Even though Swiss industrialists had important economic interests there and since 1931 Spanish industrialists and aristocrats had deposited considerable amounts in Swiss banks, in 1936, Spain was a secondary strategic concern for the Swiss Confederation. 

The international tensions generated by the outbreak of the Civil War moved Spain to the centre of the Swiss government’s concerns, however. The Federal Council adopted the unique policy of refusing to participate in the Non-Intervention Committee. In this way, it affirmed the country’s « complete neutrality » with respect to the League of Nations while maintaining an autonmous position in relation to the French-British bloc. These diplomatic initiatives were paralleled by a policy of links with the rebel generals. Concerned about maintaining a benevolent attitude towards Berlin and Rome, the Swiss authorities took severe measures against Swiss volunteers and exercised tight control over pro-Republican demonstrations. 

In this context, humanitarian assistance was the only expression of solidarity with the Republic that the government tolerated. In this context, in early 1937, a group of major charitable organizations came together in the Neutral Committee to Aid Spanish Children, generally known as Swiss Ai, which would play a significant humanitarian role. In contrast, the International Committee of the Red Cross chose to balance its presence in Spain with the institutions closest to government policy.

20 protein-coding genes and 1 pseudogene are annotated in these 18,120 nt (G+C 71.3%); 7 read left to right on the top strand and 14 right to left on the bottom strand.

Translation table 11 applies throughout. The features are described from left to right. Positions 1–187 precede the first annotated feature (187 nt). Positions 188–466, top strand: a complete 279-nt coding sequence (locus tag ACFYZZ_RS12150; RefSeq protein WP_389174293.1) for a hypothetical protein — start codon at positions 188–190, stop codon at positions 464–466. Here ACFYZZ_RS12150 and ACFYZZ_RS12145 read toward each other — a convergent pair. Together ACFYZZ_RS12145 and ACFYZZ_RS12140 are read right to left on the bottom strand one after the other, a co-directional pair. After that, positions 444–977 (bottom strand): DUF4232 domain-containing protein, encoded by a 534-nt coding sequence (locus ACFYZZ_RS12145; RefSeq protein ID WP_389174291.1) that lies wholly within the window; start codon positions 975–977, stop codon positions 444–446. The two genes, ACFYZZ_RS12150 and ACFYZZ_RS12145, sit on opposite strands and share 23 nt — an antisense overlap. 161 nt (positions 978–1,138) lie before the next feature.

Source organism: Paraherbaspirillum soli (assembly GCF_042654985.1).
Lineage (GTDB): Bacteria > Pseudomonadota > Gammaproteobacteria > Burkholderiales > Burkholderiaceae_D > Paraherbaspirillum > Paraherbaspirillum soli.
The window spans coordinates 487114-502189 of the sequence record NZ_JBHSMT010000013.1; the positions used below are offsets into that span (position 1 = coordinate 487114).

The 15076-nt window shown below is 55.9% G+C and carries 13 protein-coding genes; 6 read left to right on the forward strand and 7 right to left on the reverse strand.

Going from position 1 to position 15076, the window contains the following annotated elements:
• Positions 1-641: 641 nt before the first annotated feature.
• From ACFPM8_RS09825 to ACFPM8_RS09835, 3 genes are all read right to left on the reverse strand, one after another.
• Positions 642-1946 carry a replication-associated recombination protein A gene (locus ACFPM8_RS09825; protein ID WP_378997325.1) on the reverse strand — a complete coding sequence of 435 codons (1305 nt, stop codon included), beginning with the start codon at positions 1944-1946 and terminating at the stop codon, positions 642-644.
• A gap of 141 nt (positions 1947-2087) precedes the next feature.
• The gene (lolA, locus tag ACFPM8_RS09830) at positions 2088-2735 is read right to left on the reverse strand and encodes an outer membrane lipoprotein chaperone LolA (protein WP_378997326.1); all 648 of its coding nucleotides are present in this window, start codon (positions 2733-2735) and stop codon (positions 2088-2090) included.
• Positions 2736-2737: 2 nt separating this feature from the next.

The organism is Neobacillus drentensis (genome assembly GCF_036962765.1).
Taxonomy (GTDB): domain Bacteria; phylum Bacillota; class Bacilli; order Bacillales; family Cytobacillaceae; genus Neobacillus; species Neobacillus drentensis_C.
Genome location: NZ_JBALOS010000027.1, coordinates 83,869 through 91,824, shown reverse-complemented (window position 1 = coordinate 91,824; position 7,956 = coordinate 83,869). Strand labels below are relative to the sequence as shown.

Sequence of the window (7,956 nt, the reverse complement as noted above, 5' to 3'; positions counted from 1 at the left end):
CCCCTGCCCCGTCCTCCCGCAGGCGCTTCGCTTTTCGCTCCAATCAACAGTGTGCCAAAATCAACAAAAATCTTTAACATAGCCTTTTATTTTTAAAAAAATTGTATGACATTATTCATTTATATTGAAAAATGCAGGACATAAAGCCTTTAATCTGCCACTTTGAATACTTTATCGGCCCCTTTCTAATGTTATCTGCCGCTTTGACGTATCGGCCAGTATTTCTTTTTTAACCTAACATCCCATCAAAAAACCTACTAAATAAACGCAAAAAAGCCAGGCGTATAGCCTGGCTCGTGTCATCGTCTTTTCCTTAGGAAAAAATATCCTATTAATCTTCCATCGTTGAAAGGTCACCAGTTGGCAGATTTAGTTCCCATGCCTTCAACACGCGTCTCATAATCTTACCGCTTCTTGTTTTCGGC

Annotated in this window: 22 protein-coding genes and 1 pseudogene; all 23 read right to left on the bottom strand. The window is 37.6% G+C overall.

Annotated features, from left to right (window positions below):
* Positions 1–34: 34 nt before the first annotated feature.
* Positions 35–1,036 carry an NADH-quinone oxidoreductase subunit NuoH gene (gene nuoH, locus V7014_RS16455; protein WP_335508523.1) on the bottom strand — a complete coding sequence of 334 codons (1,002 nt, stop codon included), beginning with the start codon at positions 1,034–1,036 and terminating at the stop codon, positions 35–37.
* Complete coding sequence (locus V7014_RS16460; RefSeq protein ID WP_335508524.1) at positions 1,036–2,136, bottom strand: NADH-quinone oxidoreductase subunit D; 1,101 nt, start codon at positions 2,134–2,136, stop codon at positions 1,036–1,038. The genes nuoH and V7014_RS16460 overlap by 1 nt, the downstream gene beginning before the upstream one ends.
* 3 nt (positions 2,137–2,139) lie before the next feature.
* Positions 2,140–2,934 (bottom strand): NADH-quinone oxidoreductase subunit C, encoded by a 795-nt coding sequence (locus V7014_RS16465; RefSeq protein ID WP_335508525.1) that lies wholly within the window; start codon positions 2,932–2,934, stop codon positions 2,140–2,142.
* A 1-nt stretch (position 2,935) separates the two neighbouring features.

Switzerland officially recognized Franco’s government on 14 January 1939, one of the first democratic states to take this step. This decision was in line with its favourable attitiue towards the rebels as well as its desire to have a privileged role in the reconstruction of the « New Spain ».